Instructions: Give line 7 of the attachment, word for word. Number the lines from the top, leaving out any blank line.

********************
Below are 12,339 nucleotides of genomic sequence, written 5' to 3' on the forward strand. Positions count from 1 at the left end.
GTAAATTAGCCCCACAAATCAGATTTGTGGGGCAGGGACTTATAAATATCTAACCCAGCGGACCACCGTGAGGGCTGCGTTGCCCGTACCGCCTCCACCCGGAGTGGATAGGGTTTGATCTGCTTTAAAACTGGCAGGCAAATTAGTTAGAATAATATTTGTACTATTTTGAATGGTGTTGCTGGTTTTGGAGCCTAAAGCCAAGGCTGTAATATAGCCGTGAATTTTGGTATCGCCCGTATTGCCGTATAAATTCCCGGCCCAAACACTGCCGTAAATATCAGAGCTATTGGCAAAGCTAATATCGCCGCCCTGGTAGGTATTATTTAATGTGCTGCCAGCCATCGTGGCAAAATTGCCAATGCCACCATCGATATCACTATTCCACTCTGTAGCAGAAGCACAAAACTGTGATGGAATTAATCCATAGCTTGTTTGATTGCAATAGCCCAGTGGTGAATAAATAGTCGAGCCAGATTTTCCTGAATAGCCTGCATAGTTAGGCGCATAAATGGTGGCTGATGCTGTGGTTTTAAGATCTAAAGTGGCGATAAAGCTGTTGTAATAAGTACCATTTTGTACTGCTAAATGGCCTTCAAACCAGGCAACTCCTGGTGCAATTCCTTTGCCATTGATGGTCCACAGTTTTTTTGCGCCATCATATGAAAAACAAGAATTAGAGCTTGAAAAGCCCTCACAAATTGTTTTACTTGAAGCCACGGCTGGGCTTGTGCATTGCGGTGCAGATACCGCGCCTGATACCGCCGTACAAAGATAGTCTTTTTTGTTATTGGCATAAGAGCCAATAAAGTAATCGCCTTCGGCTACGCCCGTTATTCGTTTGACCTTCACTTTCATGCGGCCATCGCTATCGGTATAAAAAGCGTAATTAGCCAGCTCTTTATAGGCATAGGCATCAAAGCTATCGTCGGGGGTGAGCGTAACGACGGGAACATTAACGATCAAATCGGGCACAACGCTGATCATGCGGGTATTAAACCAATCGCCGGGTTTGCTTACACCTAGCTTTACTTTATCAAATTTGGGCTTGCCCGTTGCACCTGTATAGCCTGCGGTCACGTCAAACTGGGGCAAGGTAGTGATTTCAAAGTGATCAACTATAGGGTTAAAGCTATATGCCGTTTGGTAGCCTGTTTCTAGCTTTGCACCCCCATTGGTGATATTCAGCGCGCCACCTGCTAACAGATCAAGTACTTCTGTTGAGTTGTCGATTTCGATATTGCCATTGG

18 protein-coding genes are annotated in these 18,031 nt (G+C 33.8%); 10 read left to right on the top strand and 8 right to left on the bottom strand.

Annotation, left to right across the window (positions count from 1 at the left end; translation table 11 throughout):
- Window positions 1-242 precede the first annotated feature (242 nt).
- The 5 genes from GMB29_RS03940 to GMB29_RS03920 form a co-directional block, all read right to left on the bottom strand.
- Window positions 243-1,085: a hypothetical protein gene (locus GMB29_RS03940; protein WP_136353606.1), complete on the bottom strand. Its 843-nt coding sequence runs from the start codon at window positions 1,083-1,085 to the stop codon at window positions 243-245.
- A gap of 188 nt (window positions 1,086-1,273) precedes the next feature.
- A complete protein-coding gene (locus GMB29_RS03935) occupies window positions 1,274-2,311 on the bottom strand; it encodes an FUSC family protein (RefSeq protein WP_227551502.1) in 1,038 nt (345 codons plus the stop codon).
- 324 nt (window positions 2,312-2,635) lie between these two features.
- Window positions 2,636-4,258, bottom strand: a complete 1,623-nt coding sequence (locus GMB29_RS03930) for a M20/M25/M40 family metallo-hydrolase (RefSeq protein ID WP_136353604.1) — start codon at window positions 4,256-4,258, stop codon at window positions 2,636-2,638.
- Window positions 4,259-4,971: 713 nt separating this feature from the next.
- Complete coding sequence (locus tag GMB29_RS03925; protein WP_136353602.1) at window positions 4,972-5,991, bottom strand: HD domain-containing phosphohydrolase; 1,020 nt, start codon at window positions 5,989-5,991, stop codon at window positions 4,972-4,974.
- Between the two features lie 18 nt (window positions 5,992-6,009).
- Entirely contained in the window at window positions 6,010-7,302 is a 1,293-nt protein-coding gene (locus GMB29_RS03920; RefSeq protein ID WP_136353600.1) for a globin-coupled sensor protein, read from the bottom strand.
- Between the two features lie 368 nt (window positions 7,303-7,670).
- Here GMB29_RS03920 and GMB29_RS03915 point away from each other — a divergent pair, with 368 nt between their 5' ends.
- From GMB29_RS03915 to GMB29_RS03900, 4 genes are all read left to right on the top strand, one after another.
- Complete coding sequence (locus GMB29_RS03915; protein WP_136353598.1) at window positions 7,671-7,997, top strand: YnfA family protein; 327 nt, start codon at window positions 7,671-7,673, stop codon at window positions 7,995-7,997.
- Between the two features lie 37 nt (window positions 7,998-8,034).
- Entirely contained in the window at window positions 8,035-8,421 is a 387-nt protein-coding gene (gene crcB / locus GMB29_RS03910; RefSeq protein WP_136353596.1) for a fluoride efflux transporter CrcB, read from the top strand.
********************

- Window positions 243-1,085: a hypothetical protein gene (locus GMB29_RS03940; protein WP_136353606.1), complete on the bottom strand. Its 843-nt coding sequence runs from the start codon at window positions 1,083-1,085 to the stop codon at window positions 243-245.